-4
$\begingroup$

please, does anyone know, how to properly (with calculation procedure) calcutate $\mathrm{pH}$ of an $\ce{CH3COOH}$, when you know only:


-$\ce{CH3COOH}$ is 8% (water solution)

-density of $\ce{CH3COOH}$ - $\pu{1.01 g cm-3}$

-$K_\mathrm{a}$ - $1.74 \times 10^{-3}$


I know, how to calculate pH and I tried to do it myself. But...

I have done this:

enter image description here - V is multiplied by 0,08 for 8% solution.

and then calculated pH from concentration.

pH = - log [H3O+]

But still, I am getting wrong numbers...


EDIT:

I found this:

enter image description here

and calculated $\mathrm{pH}$ 2,71, but this is still way too far from 2,9...

$\endgroup$
2
  • 1
    $\begingroup$ It wasn't clear that what percentage of the solution. It could be $w/w$ or $w/v$ or etc. The density of the solution is given for a reason. Did you use it? $\endgroup$ – Mathew Mahindaratne Mar 15 at 19:23
  • 1
    $\begingroup$ $\pu{K_a}$ is not $1.74·10^{-3}$ as you state. It is $1.74·10^{-5}$ $\endgroup$ – Maurice Mar 15 at 20:38
2
$\begingroup$

I have asked OP to verify the solution concentration but didn't get the answer. Thus, I assume it is $8\% \ (w/w)$. Thus, if you assume $[\ce{HA}] = c$ then:

$$ c = 8\% \ (w/w) = \frac{\pu{8 g}\text{ of HA}}{\pu{100 g}\text{ of sol}} \times \frac{\pu{1.0 mol}\text{ of HA}}{\pu{60.05 g}\text{ of HA}} \times \frac{\pu{1.01 g}\text{ of sol}}{\pu{1.0 mL}\text{ of sol}} \times \frac{\pu{10^3 mL}\text{ of sol}}{\pu{1.0 L}\text{ of sol}}\\ = \pu{1.35 mol L-1}$$

Acetic acid ionization according to:

$$\ce{HA + H2O <=> H3O+ + A-}$$

If $\alpha$ amount of $[\ce{HA}]$ is ionized at equilibrium, concentrations at equilibrium would be $[\ce{HA}] = c - \alpha$, and $[\ce{A-}] = [\ce{H3O+}] = \alpha$. Thus:

$$K_\mathrm{a} = \frac{[\ce{H3O+}][\ce{A-}]}{[\ce{HA}]} = \frac{\alpha^2}{c- \alpha} \tag1$$

Since $c = \pu{1.35 mol L-1}$ and $K_\mathrm{a} = 1.77 \times 10^{-5}$, $c - \alpha \approx c$, the equation $(1)$ can be simplified here to get $\mathrm{pH}$. Take $\log$ on each side of the equation:

$$\alpha^2 = K_\mathrm{a} \times c \ \Rightarrow \ 2 \log \alpha = \log K_\mathrm{a} + \log c$$

Since $\alpha = [\ce{H3O+}]$:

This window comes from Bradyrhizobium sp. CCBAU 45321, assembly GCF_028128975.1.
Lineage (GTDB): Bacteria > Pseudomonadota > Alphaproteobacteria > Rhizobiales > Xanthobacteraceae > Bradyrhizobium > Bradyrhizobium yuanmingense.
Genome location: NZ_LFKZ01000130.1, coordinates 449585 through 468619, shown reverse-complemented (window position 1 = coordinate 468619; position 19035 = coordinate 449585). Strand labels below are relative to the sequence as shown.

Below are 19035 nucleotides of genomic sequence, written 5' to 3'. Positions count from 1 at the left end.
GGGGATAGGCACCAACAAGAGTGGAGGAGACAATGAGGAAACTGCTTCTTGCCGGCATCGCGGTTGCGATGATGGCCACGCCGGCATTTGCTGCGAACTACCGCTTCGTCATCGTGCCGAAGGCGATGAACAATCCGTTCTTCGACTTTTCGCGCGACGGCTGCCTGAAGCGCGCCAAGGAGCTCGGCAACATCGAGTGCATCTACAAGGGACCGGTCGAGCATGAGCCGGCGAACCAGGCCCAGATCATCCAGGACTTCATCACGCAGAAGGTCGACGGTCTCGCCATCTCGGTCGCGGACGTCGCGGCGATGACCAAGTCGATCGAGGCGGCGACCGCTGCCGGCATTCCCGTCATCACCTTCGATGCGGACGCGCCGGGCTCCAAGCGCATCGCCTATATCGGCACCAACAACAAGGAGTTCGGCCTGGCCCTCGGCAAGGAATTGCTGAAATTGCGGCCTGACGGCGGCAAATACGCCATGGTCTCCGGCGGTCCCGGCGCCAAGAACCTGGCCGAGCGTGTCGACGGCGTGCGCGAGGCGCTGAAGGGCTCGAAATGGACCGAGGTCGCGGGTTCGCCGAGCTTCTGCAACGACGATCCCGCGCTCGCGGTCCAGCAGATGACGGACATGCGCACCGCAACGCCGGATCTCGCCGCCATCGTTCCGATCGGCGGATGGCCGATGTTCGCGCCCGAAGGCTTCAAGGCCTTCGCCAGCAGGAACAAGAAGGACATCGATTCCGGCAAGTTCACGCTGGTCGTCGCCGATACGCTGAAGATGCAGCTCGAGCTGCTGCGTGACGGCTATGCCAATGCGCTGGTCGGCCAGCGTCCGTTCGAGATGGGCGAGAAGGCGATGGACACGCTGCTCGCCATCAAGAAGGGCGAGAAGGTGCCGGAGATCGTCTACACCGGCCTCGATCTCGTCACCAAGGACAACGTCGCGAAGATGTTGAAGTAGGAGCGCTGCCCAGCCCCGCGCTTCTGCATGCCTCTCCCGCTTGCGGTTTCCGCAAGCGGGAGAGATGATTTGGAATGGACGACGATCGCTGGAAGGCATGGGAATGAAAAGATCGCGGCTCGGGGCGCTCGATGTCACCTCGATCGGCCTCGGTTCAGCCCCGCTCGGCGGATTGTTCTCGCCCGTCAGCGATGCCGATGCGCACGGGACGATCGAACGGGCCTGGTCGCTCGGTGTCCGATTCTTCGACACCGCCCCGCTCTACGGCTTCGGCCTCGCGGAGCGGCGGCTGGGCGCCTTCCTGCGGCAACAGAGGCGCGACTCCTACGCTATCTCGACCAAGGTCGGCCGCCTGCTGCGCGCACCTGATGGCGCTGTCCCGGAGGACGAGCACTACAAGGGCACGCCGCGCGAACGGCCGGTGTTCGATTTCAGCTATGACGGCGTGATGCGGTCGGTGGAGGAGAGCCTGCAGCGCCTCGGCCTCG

$$2\times \mathrm{pH} = \mathrm{p}K_\mathrm{a} - \log c = 4.75 - 0.13$$

Thus, $\mathrm{pH} = 2.31$.


Late addition: OP insists that his given answer for $\mathrm{pH}$ of the solution is $2.9$. Since I suspected OP's given data for the problem, I assumed the concentration of the acetic acid solution must be $0.8\% \ (w/w)$ instead of $8\% \ (w/w)$. When calculating with that value, you get $c = \pu{0.135 mol L-1}$. Hence,

$$\mathrm{pH} = \frac{1}{2}\left(\mathrm{p}K_\mathrm{a} - \log c \right) = \frac{1}{2}\left(4.75 + 0.87\right) = 2.81$$

$\endgroup$
6
  • $\begingroup$ Sorry @Mathew Mahindarante this cannot be the solution. Thus pH of the 8% CH3COOH is 2,9, how I mentioned in question... $\endgroup$ – HASHTAG Mar 15 at 21:44
  • 3
    $\begingroup$ @HASHTAG: You forgot to divide by 2. $\endgroup$ – Mathew Mahindaratne Mar 16 at 5:51
  • 1
    $\begingroup$ @HASHTAG: Also, you forgot to correct your data. For example, percentage of HAc. Its $K_\mathrm{a}$ is not correct either. Hence, I assume your suggested answer might not be correct. My answer is based on $8\% \ (w/w)$ concentrated HAc solution with known $\mathrm{p}K_\mathrm{a}$ of 4.75 (I just assume the given density is correct). $\endgroup$ – Mathew Mahindaratne Mar 16 at 5:59
  • 1
    $\begingroup$ @MathewMahindaratne Unit symbols should never be appended with "of something". If you want to show what physical quantity does a particular value refer to, use an equation in symbolic form, and then plug in the numbers, say, next line for the ease of comparison. $\endgroup$ – andselisk Mar 16 at 7:19
  • 4
    $\begingroup$ IMHO, the task is errorneous and the input data do not match the expected result, if calculation is done correctly. What you, @HASHTAG , ask for is what incorrect calculation fits the incorrect, but expected result. $\endgroup$ – Poutnik Mar 16 at 11:09

Not the answer you're looking for? Browse other questions tagged or ask your own question.